Setting the Scene: The collapse of healthcare
"I am P. and I come from a village near Ity. One day, soldiers speaking French and English came to our village and started killing the men. I managed to flee into the bush with my husband and child. The next day we returned and I saw the corpses of my brothers. They had been tied up and had their throats slit. We were hiding in the bush for two weeks. We would keep moving all the time and gave our child whatever we found to eat, in order to keep her quiet. We were scared that her crying would attract attention and that we would be attacked again."
- Woman, currently living as an IDP in Ganleu, western Côte d'Ivoire
Côte d'Ivoire was once a model for African development. However, its recent descent into violence, the humanitarian crisis that has developed and the terror experienced by the civilian population makes this historical claim begin to sound like an unfortunate cliché. What is more, the present conflict tends to obscure years of economic decline, the rise of political and communal violence as a function of the government-legislated concept of Ivoirité. It has contributed to widespread resentment towards the country's five million foreigners.
The current phase of the conflict began with a rebellion that exploded on 19 September 2002. Members of the military staged an uprising that soon evolved into a new rebel movement, le Mouvement Patriotique de Côte d'Ivoire (MPCI) and before long, they controlled the northern half of the country. The rebellion was largely a response to the broadening of Ivoirité, which the rebels interpreted as a way to exclude Northerners, from the political franchise.
On 28th November, two more rebel groups emerged from West and joined the fray: the Mouvement pour la Justice et la Paix (MJP) and the Mouvement Populaire Ivoirien du Grand-Ouest (MPIGO). With the support of fellow West African fighters, mainly Liberians, these new groups fought government troops in various and shifting combinations for control of what earned the region the title "the Wild West". This new aspect effectively linked the country's homegrown political crisis to an overarching regional conflict. More recently, these groups appear to have collapsed into the MPCI and into the more generically termed "Forces Nouvelles."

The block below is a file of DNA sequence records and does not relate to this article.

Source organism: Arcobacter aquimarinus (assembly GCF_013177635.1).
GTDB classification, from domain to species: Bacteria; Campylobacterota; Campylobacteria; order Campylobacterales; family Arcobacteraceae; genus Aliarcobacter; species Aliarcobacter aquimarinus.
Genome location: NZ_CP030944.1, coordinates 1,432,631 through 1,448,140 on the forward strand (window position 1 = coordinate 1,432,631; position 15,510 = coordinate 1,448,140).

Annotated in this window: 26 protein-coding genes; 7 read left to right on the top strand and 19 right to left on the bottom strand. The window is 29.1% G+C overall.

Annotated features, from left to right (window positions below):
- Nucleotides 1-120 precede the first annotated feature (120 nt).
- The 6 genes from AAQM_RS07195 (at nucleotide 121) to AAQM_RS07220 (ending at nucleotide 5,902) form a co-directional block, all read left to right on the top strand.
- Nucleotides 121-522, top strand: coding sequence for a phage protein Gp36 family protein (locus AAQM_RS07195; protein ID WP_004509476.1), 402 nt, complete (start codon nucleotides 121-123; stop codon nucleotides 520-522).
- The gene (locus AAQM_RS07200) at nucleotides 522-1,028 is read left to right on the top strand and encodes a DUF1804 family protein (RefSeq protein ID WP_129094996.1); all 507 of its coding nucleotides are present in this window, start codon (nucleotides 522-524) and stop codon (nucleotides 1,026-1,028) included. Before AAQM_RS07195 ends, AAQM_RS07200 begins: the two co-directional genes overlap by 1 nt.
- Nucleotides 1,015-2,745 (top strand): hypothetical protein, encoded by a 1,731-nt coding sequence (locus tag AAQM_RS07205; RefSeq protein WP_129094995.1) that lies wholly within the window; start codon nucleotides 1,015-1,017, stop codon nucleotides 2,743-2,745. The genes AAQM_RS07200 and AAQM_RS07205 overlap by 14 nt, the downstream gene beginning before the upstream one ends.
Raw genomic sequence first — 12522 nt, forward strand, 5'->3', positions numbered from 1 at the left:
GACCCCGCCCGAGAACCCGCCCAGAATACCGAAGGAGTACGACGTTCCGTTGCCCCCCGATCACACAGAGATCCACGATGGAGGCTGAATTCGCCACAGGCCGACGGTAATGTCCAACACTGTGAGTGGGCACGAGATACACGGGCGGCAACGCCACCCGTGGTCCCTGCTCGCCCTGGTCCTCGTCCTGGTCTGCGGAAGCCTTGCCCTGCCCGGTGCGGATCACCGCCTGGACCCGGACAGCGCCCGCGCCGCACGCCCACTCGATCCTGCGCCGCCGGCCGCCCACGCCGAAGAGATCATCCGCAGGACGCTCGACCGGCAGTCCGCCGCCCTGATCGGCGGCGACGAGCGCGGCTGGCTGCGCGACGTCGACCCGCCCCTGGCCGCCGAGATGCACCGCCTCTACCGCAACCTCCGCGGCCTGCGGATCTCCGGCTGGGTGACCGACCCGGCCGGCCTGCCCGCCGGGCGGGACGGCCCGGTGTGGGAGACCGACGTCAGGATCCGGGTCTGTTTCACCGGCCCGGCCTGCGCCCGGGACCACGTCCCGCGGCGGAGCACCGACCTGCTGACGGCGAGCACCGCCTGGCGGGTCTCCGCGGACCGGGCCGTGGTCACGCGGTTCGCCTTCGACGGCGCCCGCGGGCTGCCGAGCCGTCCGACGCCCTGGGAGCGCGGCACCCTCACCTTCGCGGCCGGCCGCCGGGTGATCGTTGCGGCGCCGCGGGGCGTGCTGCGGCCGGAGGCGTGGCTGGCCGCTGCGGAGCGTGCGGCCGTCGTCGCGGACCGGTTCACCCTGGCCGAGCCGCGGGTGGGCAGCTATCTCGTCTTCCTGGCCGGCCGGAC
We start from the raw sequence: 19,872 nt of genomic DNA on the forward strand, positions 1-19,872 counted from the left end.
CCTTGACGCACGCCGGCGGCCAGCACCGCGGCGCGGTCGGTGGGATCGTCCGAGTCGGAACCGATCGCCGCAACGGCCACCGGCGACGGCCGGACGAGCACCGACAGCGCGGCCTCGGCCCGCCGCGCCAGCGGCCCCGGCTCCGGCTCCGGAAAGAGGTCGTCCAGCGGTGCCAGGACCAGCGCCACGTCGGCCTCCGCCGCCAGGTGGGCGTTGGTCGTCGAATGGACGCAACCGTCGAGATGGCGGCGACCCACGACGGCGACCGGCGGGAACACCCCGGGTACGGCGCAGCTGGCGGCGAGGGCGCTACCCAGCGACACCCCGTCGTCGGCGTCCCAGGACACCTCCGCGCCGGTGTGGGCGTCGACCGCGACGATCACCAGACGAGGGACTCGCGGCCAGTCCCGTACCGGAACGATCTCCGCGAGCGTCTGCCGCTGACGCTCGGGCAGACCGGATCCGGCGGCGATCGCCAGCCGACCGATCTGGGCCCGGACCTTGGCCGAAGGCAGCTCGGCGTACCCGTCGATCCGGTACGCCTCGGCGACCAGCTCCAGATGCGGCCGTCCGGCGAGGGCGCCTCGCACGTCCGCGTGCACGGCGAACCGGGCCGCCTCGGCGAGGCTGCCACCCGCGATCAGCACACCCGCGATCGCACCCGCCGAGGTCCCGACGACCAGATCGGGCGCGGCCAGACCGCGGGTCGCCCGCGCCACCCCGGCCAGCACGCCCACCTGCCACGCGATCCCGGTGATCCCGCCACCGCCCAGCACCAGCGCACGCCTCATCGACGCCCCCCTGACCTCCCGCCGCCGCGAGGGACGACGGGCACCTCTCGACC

January 2003's round of negotiations in Linas-Marcoussis, France produced the closest thing thus far to a tangible peace accord, despite its controversial nature. At the time of this writing, French armed forces and ECOWAS peacekeepers deploy in more and more areas and in greater numbers. The last remnants of Liberian mercenaries have been rounded up, garrisoned, and (most) deported. Yet, intransigence from uncompromising elements on all sides continues to raise concerns regarding the sustainability of the peace accord, which has yet to be implemented fully.
Most importantly, the humanitarian crisis provoked by the conduct of this conflict (in addition to recent violence in Liberia) has yet to be addressed. After several years of conflict, nearly a year of war, and several months of falling victim to violence and displacement, civilians in western Côte d'Ivoire have all but been crushed under the weight of violence-driven social and economic upheaval and decline. Outright war and widespread predatory behaviour have generated tens of thousands of displaced, many of whom suffered or witnessed grisly human rights abuses and watched their villages being looted and burned. These people remain profoundly in need of humanitarian intervention and protection.
MSF operates in the West since March 2003 using mobile clinics and supporting health centres to address the overwhelming health needs in the region. Specifically, these health interventions have been in the towns and villages of Man, Mahapleu, Danané, Ganleu, Yapleu, Logoualé, Zouan-Hounien, Bin-Houyé, Toulepleu, Duékoué, Ifa and Diboké. Closely linked, MSF manages Therapeutic Feeding Centres (TFC) in Man and Guiglo. The following report is a synopsis of what we have witnessed during our brief encounter with this population in crisis, as we treated their wounds and diseases and listened to their harrowing stories.